Moles, medically known as nevi, are growths on the skin that are usually brown or black. They can appear anywhere on the body, alone or in groups. Moles occur when the cells in the skin grow in clusters instead of spreading evenly throughout the skin. These cells are what give skin its pigment, so moles appear darker than the skin. Many moles will darken over time, when exposed to the sun, and during pregnancy. Individuals with lighter skin tend to have more moles than those with darker skin, and most people with moles have between 10 and 40. Moles are generally harmless, but it is important to know that melanoma, the most serious form of skin cancer, can develop in or around a mole. Being aware of your moles is essential to catching signs of cancer early.
Types of Moles
There are several types of moles, and some carry greater risks of developing into melanoma than others.
Congenital moles are moles that a person is born with. About 1 in 100 people are born with one or more moles. These moles range in size, color, and shape. Congenial moles that are considered large or giant are larger than 20 centimeters and have been found to carry a greater risk of leading to melanoma.
Known medically as dysplastic nevi, atypical moles are usually larger than average (more than ¼ inch), and irregular in shape. They may contain uneven colors, or colors not typical of moles. Atypical moles tend to run in families, and they carry the greatest risk of developing into melanoma.
An acquired mole is one that a person develops after birth. They are generally harmless, but people who acquire more than 50-100 moles are at greater risk for melanoma.
Superficial or Serious, We Offer Safe Mole Removal
If our oral and maxillofacial surgeon, Dr. Kevin Keen, tests a tissue sample and finds it to be cancerous, the entire mole and part of the tissue surrounding the mole will need to be removed. Or, if you would like a mole removed for cosmetic purposes, mole removal surgery is very common and usually painless. There are two ways to remove moles, and both can be performed right here in our office.
Dr. Keen most commonly removes moles for cosmetic surgery in one of two ways: one is Radiofrequency mole removal and the other is Carbon Dioxide laser removal. Both procedures require only a small amount of local anesthesia but neither require sutures. Patients are usually very satisfied with the results because little to no scarring exist and there is minimal discomfort both before and after the procedure.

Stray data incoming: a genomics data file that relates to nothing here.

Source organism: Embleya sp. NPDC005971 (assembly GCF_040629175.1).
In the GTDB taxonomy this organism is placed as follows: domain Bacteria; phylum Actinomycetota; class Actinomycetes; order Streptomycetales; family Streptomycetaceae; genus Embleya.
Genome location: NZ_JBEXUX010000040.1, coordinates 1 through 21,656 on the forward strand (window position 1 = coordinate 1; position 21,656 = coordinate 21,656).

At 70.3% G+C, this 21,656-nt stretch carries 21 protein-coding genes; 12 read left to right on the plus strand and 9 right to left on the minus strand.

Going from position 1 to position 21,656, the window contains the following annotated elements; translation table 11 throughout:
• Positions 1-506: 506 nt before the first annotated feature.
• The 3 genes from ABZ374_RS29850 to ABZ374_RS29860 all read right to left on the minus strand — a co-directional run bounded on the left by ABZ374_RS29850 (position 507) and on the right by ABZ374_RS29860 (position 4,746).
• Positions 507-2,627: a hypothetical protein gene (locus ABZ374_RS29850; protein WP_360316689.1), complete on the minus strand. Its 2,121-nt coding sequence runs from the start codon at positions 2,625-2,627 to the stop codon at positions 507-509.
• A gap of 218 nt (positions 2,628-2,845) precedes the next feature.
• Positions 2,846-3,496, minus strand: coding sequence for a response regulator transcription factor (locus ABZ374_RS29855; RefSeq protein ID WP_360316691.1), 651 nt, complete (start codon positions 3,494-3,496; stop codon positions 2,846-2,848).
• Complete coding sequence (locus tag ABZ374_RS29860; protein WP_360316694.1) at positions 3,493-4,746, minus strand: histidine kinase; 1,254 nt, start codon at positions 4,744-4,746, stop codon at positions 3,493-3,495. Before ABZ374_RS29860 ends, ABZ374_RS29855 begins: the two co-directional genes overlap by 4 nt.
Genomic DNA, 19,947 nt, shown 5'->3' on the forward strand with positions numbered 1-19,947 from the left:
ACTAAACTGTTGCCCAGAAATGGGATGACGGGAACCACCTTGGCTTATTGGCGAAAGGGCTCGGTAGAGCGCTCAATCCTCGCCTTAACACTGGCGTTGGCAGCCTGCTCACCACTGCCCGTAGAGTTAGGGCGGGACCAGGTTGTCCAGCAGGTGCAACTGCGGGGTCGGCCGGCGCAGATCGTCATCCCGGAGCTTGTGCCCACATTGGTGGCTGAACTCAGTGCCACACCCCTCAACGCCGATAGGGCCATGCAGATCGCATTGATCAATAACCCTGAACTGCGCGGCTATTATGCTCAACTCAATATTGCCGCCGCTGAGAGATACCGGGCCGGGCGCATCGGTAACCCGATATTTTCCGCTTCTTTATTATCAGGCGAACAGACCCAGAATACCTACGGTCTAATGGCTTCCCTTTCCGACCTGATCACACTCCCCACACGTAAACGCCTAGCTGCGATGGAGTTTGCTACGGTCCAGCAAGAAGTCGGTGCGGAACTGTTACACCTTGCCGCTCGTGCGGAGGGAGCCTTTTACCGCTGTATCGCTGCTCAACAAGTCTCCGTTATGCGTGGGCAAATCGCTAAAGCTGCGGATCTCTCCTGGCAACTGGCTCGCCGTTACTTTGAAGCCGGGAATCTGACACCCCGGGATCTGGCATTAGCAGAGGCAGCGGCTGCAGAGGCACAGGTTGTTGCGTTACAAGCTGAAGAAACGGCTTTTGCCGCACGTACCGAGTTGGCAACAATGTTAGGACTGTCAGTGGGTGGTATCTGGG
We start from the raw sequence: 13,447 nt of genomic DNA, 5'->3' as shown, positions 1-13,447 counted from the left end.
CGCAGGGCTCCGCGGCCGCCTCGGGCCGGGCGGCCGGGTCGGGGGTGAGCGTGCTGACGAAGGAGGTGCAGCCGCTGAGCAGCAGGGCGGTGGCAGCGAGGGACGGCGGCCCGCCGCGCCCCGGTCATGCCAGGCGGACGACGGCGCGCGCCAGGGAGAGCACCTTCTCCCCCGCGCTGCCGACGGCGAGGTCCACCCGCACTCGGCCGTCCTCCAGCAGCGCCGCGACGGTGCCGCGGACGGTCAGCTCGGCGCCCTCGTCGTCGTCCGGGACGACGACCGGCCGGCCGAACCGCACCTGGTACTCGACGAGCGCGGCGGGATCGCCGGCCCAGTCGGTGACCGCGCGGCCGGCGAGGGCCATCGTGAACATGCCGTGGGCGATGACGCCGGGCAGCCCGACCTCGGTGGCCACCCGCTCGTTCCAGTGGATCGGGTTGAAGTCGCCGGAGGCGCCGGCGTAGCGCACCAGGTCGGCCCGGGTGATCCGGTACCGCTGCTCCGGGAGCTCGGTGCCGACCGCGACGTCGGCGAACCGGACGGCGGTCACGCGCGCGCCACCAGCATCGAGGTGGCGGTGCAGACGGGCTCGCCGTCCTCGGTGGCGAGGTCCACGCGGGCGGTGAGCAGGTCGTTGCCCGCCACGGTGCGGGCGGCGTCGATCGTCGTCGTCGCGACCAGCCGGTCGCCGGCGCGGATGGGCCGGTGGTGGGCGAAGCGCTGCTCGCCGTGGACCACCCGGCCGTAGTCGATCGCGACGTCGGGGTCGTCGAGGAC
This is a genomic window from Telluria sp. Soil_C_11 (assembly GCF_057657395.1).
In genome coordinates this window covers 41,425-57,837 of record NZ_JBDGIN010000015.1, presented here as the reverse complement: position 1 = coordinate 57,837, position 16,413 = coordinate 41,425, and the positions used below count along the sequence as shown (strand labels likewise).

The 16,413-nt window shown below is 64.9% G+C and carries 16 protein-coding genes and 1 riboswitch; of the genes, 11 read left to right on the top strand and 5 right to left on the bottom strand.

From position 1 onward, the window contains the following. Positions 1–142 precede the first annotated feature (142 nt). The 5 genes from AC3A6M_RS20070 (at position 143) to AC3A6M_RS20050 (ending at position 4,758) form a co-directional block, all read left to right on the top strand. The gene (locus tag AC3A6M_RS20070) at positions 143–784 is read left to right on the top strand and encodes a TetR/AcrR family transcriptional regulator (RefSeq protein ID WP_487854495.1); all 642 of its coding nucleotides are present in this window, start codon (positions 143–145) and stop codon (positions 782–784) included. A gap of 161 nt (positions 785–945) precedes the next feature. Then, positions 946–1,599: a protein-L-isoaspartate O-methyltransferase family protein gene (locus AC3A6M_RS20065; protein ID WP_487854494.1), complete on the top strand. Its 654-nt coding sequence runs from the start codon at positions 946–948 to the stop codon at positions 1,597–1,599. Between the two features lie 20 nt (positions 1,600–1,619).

Know Your ABCDEs
The best way to identify potential problems is to know the pattern and placement of your moles, and to examine them often. When monitoring your moles, remember the “ABCDE” method of self-examination. That is:
“A” stands for asymmetrical shape. Watch for moles with an asymmetrical shape, such as two very different-looking halves
“B” is for border. Look for moles with irregular, ragged, or blurred borders. This is one of the characteristics of melanoma.
“C” is for color. Look for moles that do not have the same color throughout, or contain shades of brown, black, blue, or white, or red.
“D” is for diameter. Watch for moles that are larger than the eraser of a pencil.
“E” is for evolution. Look for changes over time, such as a mole that grows or changes shape or color.
If you notice any of the above irregularities in your moles, you should contact Dr. Keen or your dermatologist right away. To further prevent moles from becoming cancerous, you should avoid the sun at peak hours, always wear sunscreen, and cover up moles with clothing when exposed to the sun.
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